The Warsaw Pact which represents the Soviet Russia as the supreme commander and its encroachment towards its allies ceased and dissolved at a meeting in Prague on 1 July 1991. Efforts to control the Eastern European states were implement not just mainly through military alliances but also by forming an economic bloc which dominated also by the Soviet Union. Soviet Union efforts to extend its influence or control over many states and peoples through economic means resulted in the formation of a World Socialist system of states through an alliances and economic treaty. Established in 1949 as an economic bloc of Communist countries led by Moscow, the Council for Mutual Economic Assistance (COMECON) served as a framework for cooperation among the planned economies of the Soviet Union, its allies in Eastern Europe and, later Soviet allies in the Third World. The military counterpart to the COMECON was the Warsaw Pact.

COMECON


The Council for Mutual Economic Assistance (COMECON) membership is much and significantly wider than the Warsaw Pact. All COMECON members were “united” by a commonality of fundamental class interest and the ideology of Marxism-Leninism and had common approaches to economic ownership (state versus private) and management (plan versus market). COMECON provided a mechanism through which its leading members, the Soviet Union, sought to foster economic links with and among its closest political and military allies.

There were three kinds of relationship besides the 10 full memberships-with the COMECON:-

i) Yugoslavia was the only country considered to have associate member status. On the basis of the 1964 agreement, Yugoslavia participated in twenty-one of the 32 key COMECON institutions as if it were a full member;
ii) Finland, Iraq, Mexico, Nicaragua, and Mozambique had a non-socialist co operant status with COMECON; and
iii) Ater 1957, COMECON allowed certain countries with Communist or pro-Soviet government to attend sessions as observers.

The primary factors in COMECON’s formation appear to have been Joseph Stalin’s desire to enforce Soviet domination of the lesser states of Central Europe and to mollify some states that had expressed interest in the [13]Marshall Plan, and which were now, increasingly cut off from their traditional markets and suppliers in Western Europe.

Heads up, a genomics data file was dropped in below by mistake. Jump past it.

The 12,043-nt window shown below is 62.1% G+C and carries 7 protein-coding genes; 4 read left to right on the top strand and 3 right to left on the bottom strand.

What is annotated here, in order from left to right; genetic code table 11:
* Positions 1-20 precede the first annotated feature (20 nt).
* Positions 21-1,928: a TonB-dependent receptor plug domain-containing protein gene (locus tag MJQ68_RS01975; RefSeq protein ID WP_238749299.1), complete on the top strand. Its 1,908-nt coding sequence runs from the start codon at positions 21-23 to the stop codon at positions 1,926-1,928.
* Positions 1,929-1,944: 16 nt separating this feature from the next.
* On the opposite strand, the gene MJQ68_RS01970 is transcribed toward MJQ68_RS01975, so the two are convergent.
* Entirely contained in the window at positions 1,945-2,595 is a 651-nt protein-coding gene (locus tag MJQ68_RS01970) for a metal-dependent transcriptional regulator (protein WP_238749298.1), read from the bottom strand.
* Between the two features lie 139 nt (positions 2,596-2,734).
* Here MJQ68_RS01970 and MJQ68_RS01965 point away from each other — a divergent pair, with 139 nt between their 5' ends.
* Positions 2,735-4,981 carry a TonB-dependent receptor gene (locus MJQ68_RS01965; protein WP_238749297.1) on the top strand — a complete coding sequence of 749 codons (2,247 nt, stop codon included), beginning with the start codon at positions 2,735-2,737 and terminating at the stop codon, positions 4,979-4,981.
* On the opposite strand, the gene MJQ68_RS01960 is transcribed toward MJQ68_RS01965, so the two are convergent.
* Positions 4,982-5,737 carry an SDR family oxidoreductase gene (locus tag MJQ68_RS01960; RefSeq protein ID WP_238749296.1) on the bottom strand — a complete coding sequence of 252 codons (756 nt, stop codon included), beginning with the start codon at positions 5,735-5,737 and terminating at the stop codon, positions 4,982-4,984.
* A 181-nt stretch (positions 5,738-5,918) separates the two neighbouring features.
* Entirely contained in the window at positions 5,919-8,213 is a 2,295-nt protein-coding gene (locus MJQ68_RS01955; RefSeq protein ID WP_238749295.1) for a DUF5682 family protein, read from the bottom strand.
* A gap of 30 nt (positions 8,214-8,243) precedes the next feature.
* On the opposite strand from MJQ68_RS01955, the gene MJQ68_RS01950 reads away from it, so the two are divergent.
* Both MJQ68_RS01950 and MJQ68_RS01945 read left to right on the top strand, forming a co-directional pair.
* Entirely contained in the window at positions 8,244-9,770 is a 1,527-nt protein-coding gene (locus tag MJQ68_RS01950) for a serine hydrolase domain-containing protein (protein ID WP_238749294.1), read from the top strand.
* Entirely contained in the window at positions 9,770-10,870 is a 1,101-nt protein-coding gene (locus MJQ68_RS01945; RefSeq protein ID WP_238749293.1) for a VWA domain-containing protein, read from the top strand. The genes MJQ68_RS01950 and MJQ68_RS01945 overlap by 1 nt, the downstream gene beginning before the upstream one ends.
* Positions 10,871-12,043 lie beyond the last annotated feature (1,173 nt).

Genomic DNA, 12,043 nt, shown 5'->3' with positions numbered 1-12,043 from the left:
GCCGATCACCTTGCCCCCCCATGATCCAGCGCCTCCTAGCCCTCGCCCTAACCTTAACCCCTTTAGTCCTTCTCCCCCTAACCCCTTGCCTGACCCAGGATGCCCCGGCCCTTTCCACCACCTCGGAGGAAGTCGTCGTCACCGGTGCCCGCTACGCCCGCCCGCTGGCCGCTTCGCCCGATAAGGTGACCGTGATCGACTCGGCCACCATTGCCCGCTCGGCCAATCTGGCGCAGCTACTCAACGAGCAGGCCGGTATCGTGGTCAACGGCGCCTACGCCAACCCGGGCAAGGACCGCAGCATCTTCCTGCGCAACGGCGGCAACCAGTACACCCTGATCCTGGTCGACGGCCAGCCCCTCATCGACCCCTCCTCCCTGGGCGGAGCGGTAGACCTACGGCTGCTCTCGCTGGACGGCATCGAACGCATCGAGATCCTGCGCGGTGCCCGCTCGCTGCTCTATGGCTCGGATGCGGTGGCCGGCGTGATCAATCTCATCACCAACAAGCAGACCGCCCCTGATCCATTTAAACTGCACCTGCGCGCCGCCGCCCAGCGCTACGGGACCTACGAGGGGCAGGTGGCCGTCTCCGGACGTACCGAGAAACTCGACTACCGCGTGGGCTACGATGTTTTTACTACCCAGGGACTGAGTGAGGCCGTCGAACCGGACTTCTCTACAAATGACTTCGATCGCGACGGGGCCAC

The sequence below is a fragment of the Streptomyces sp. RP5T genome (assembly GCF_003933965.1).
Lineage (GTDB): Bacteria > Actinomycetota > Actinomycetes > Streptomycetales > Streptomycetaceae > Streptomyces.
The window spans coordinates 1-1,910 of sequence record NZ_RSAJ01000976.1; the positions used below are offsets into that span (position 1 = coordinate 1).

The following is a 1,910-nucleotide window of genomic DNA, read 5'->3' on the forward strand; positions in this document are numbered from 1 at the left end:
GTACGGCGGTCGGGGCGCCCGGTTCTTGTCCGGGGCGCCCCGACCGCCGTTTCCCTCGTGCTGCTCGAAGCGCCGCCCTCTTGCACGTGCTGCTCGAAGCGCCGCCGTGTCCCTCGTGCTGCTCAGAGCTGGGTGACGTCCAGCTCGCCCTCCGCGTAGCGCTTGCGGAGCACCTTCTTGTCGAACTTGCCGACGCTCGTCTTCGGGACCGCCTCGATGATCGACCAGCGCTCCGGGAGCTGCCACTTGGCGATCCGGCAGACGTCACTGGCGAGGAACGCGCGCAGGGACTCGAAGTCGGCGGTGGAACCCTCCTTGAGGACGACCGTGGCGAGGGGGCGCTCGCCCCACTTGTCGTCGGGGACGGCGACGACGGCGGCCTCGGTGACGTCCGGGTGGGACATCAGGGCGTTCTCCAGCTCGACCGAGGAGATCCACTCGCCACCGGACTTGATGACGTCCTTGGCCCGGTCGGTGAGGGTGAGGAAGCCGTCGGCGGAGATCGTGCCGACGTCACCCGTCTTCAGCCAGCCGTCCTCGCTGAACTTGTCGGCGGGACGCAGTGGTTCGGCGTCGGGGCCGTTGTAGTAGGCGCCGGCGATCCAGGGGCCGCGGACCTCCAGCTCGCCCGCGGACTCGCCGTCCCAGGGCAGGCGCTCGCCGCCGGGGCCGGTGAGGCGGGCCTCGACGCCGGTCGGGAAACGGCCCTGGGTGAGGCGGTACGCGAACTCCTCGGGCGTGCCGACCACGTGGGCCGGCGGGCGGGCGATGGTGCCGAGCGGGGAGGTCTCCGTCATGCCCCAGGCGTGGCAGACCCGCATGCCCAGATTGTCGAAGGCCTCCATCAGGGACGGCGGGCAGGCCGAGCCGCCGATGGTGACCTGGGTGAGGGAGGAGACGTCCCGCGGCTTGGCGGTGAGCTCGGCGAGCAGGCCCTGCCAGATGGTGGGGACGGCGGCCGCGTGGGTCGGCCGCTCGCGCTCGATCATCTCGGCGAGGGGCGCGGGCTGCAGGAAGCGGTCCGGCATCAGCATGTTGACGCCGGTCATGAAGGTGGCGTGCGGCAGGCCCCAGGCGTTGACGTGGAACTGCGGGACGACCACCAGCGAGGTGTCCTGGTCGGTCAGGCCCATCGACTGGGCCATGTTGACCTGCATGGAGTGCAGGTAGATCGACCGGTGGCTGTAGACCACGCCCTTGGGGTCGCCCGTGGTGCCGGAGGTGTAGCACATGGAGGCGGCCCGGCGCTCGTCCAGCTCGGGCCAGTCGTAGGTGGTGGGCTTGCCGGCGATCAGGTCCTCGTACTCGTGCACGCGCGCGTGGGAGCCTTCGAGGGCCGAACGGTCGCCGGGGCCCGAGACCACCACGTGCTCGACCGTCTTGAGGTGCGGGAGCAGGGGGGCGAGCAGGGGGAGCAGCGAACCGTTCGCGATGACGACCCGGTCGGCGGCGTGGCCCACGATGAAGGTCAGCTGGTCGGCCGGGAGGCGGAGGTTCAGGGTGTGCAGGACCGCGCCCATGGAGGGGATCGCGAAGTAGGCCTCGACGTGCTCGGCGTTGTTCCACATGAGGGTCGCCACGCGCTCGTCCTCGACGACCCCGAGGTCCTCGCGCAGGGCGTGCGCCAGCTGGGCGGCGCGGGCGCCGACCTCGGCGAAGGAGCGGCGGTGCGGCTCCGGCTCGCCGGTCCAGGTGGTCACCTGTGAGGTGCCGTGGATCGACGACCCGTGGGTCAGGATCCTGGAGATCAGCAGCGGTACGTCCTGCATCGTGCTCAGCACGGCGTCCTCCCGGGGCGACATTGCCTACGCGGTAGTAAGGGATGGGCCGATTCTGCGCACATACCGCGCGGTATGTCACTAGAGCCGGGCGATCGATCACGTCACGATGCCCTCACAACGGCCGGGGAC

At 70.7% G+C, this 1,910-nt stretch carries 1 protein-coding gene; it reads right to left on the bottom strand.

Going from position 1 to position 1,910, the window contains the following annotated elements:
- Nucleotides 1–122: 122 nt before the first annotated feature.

One of the stark evidence which shows that COMECON was mainly formed to safeguard the World Socialist systems which precipitated by Soviet Union was when Czechoslovakia, Hungary, and Poland had remained interested in Marshall Plan aid despite the requirements for a convertible currency and market economies. These requirements, which would inevitably have resulted in stronger economies ties to Western Europe than the Soviet Union, were absolutely unacceptable to Stalin, who in July 1947, ordered these Communist-dominated government to pull out of the Paris Conference on the European Recovery Programme.

In 1950, Soviet Union began to move domestically toward autarky and internationally toward an “embassy system of meddling in other countries affairs directly” rather then by “constitutional means”. COMECON’s scope was officially limited in November 1950 to “practical questions of facilitating trade”. After Stalin’s death in 1953, COMECON began to discuss developing complementary specialities. However, when trouble arose with the Polish protests and Hungarian uprising it leads the U.S.S.R. to rethink COMECON economic issues and policy. The uprising lead to major social and economic changes, including the 1957 abandonment of the 1956-1960 Soviet five year plans, as the COMECON government struggled to re-establish their legitimacy and popular support.